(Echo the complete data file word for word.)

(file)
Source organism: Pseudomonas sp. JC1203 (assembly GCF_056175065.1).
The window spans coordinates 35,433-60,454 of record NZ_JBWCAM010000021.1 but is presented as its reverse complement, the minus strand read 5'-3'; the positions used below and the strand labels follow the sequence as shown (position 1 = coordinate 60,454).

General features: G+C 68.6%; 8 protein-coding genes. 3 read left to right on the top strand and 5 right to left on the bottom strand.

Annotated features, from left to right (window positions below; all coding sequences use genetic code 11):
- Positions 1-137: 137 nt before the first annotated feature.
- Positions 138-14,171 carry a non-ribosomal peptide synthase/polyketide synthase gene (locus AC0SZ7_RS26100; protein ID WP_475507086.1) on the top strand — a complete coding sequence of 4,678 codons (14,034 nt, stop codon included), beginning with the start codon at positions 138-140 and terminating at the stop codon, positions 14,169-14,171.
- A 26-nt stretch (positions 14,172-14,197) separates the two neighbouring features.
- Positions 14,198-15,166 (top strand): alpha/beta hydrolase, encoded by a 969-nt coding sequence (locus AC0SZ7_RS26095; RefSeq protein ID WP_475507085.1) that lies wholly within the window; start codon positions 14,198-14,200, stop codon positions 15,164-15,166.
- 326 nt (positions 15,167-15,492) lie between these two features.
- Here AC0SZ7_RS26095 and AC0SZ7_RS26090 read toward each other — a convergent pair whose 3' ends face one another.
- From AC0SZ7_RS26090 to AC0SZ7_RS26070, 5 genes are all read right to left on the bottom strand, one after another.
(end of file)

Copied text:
Source organism: Pseudomonas sp. JC1203 (assembly GCF_056175065.1).
The window spans coordinates 35,433-60,454 of record NZ_JBWCAM010000021.1 but is presented as its reverse complement, the minus strand read 5'-3'; the positions used below and the strand labels follow the sequence as shown (position 1 = coordinate 60,454).

General features: G+C 68.6%; 8 protein-coding genes. 3 read left to right on the top strand and 5 right to left on the bottom strand.

Annotated features, from left to right (window positions below; all coding sequences use genetic code 11):
- Positions 1-137: 137 nt before the first annotated feature.
- Positions 138-14,171 carry a non-ribosomal peptide synthase/polyketide synthase gene (locus AC0SZ7_RS26100; protein ID WP_475507086.1) on the top strand — a complete coding sequence of 4,678 codons (14,034 nt, stop codon included), beginning with the start codon at positions 138-140 and terminating at the stop codon, positions 14,169-14,171.
- A 26-nt stretch (positions 14,172-14,197) separates the two neighbouring features.
- Positions 14,198-15,166 (top strand): alpha/beta hydrolase, encoded by a 969-nt coding sequence (locus AC0SZ7_RS26095; RefSeq protein ID WP_475507085.1) that lies wholly within the window; start codon positions 14,198-14,200, stop codon positions 15,164-15,166.
- 326 nt (positions 15,167-15,492) lie between these two features.
- Here AC0SZ7_RS26095 and AC0SZ7_RS26090 read toward each other — a convergent pair whose 3' ends face one another.
- From AC0SZ7_RS26090 to AC0SZ7_RS26070, 5 genes are all read right to left on the bottom strand, one after another.